I don’t believe that technology is the single driver of education transformation, although it is certainly a key influencing factor. Education is under pressure to change because of a number of factors. Recently, a United Nations task team led by UNESCO produced a think piece on education and skills beyond 2015 – key points listed below. In all of these instances, mobile learning is well suited to supporting these changes.
The think piece highlights that with the increase in access to information, and production of knowledge (both underpinned by technology), there is a questioning of the very notions of the authority of traditional bodies of knowledge controlled by legitimate educational institutions. Mobiles provide a new, and sometimes only, access channel to the internet for many people.
The piece predicts there will be a shift away from teaching in a classroom-centred paradigm of education to an increased focus on learning, which happens informally throughout the day. A core feature of mobiles is that they support ‘anywhere, anytime’ learning. Because they are personal and always at hand, they are perfectly suited to support informal and contextual learning. Mobile has a role to play in bridging the formal and informal learning spaces. But this requires change in both spheres. More work is needed here. The NMC Horizon Report 2013: K-12 Edition report highlights this as a significant challenge.
Learning that is time-dependent and location-dependent is not an option for everyone anymore. Again, anywhere, anytime learning speaks to the changing needs of people.
The piece also predicts that there will be an increased blurring of the boundaries between learning, working and living. Mobiles already support skills development in a range of fields including agriculture and healthcare, and provide paying job opportunities for mobile-based ‘microwork’.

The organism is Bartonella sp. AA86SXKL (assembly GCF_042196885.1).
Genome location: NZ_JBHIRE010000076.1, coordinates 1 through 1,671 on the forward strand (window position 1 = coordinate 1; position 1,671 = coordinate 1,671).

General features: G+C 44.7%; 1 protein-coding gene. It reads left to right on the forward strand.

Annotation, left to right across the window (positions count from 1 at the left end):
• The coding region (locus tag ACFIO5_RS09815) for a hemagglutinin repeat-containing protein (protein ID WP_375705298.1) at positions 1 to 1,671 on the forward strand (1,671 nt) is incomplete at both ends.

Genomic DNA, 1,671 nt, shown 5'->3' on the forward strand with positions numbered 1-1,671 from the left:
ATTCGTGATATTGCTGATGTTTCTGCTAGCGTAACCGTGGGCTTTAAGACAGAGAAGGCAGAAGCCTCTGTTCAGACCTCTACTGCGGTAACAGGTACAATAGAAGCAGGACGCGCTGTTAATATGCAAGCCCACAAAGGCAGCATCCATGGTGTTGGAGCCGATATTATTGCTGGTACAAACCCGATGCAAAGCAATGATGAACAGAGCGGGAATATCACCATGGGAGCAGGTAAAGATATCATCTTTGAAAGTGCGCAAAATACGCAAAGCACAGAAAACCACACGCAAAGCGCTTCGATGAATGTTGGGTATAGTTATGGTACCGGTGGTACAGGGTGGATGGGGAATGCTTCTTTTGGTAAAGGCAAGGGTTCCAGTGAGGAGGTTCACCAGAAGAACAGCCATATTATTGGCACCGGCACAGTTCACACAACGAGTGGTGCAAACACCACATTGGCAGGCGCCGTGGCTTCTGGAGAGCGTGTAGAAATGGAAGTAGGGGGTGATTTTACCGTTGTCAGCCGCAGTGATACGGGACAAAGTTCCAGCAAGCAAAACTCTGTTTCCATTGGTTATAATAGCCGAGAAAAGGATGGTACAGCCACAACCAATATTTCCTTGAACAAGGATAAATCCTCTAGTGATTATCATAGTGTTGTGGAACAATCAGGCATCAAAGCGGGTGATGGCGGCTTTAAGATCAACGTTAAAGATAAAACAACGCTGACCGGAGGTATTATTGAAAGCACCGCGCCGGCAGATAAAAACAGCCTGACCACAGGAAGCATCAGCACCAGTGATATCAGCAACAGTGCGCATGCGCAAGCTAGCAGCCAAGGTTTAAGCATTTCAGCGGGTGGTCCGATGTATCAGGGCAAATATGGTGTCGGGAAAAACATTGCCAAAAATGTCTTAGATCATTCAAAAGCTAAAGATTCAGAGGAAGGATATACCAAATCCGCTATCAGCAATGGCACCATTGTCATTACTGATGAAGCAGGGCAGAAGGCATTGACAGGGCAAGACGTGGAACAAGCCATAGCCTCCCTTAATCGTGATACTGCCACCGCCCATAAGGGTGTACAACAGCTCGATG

In addition to education basics such as literacy and numeracy, the piece says, there will be a need for digital and information literacy, as well as critical thinking and online communication skills. These skills are increasingly important for entering the job market. With the guidance of teachers, mobiles provide a medium for developing these skills for millions of Africans who go online ‘mobile first’ or even ‘mobile-only’.
Lastly, I see that the world outside the education institution is changing at a rapid rate, where technology underpins how people communicate, socialise, play, do business, pay for goods, or even farm. This change exerts a pressure on the static nature of education inside the schools walls. A relevant quote is from a forthcoming Prospects Journal edition on mobile learning: “Mobile learning is no longer an innovation within institutional learning but a reflection of the world in which institutional learning takes place,” Traxler & Vosloo, 2014.
International Conference on ICT for Education, Training and Skills Development for everyone concerned with developing eLearning capacities in Africa.